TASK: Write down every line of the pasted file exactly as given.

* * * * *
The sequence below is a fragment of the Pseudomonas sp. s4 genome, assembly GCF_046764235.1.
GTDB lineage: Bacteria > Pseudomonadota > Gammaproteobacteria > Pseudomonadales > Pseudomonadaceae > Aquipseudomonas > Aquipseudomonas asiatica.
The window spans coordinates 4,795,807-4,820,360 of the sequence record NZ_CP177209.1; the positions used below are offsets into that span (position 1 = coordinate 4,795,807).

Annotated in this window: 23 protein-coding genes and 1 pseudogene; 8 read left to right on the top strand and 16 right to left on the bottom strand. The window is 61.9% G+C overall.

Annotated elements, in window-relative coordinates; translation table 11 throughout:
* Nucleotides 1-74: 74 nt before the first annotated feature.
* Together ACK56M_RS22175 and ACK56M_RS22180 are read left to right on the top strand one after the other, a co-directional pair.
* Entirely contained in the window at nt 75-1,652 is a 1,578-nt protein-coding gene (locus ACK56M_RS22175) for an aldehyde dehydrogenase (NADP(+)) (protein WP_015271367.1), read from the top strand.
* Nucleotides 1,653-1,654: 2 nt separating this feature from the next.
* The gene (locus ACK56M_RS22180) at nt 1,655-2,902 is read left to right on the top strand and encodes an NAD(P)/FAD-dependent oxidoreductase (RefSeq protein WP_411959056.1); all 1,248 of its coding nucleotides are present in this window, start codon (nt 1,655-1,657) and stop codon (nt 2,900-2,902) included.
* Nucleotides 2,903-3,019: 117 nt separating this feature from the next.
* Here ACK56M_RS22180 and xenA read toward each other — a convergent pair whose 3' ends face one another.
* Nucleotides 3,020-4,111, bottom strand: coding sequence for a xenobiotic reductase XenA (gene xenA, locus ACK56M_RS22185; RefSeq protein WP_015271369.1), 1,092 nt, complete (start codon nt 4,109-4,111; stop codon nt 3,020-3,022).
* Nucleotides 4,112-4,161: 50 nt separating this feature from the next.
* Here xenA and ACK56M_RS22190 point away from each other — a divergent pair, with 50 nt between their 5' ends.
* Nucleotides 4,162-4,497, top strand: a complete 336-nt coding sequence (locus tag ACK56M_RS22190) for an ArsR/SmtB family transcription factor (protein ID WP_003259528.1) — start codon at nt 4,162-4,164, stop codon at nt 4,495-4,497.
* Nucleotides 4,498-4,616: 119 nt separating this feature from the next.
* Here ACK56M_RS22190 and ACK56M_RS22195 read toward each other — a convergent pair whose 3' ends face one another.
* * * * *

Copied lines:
The sequence below is a fragment of the Pseudomonas sp. s4 genome, assembly GCF_046764235.1.
GTDB lineage: Bacteria > Pseudomonadota > Gammaproteobacteria > Pseudomonadales > Pseudomonadaceae > Aquipseudomonas > Aquipseudomonas asiatica.
The window spans coordinates 4,795,807-4,820,360 of the sequence record NZ_CP177209.1; the positions used below are offsets into that span (position 1 = coordinate 4,795,807).

Annotated in this window: 23 protein-coding genes and 1 pseudogene; 8 read left to right on the top strand and 16 right to left on the bottom strand. The window is 61.9% G+C overall.

Annotated elements, in window-relative coordinates; translation table 11 throughout:
* Nucleotides 1-74: 74 nt before the first annotated feature.
* Together ACK56M_RS22175 and ACK56M_RS22180 are read left to right on the top strand one after the other, a co-directional pair.
* Entirely contained in the window at nt 75-1,652 is a 1,578-nt protein-coding gene (locus ACK56M_RS22175) for an aldehyde dehydrogenase (NADP(+)) (protein WP_015271367.1), read from the top strand.
* Nucleotides 1,653-1,654: 2 nt separating this feature from the next.
* The gene (locus ACK56M_RS22180) at nt 1,655-2,902 is read left to right on the top strand and encodes an NAD(P)/FAD-dependent oxidoreductase (RefSeq protein WP_411959056.1); all 1,248 of its coding nucleotides are present in this window, start codon (nt 1,655-1,657) and stop codon (nt 2,900-2,902) included.
* Nucleotides 2,903-3,019: 117 nt separating this feature from the next.
* Here ACK56M_RS22180 and xenA read toward each other — a convergent pair whose 3' ends face one another.
* Nucleotides 3,020-4,111, bottom strand: coding sequence for a xenobiotic reductase XenA (gene xenA, locus ACK56M_RS22185; RefSeq protein WP_015271369.1), 1,092 nt, complete (start codon nt 4,109-4,111; stop codon nt 3,020-3,022).
* Nucleotides 4,112-4,161: 50 nt separating this feature from the next.
* Here xenA and ACK56M_RS22190 point away from each other — a divergent pair, with 50 nt between their 5' ends.
* Nucleotides 4,162-4,497, top strand: a complete 336-nt coding sequence (locus tag ACK56M_RS22190) for an ArsR/SmtB family transcription factor (protein ID WP_003259528.1) — start codon at nt 4,162-4,164, stop codon at nt 4,495-4,497.
* Nucleotides 4,498-4,616: 119 nt separating this feature from the next.
* Here ACK56M_RS22190 and ACK56M_RS22195 read toward each other — a convergent pair whose 3' ends face one another.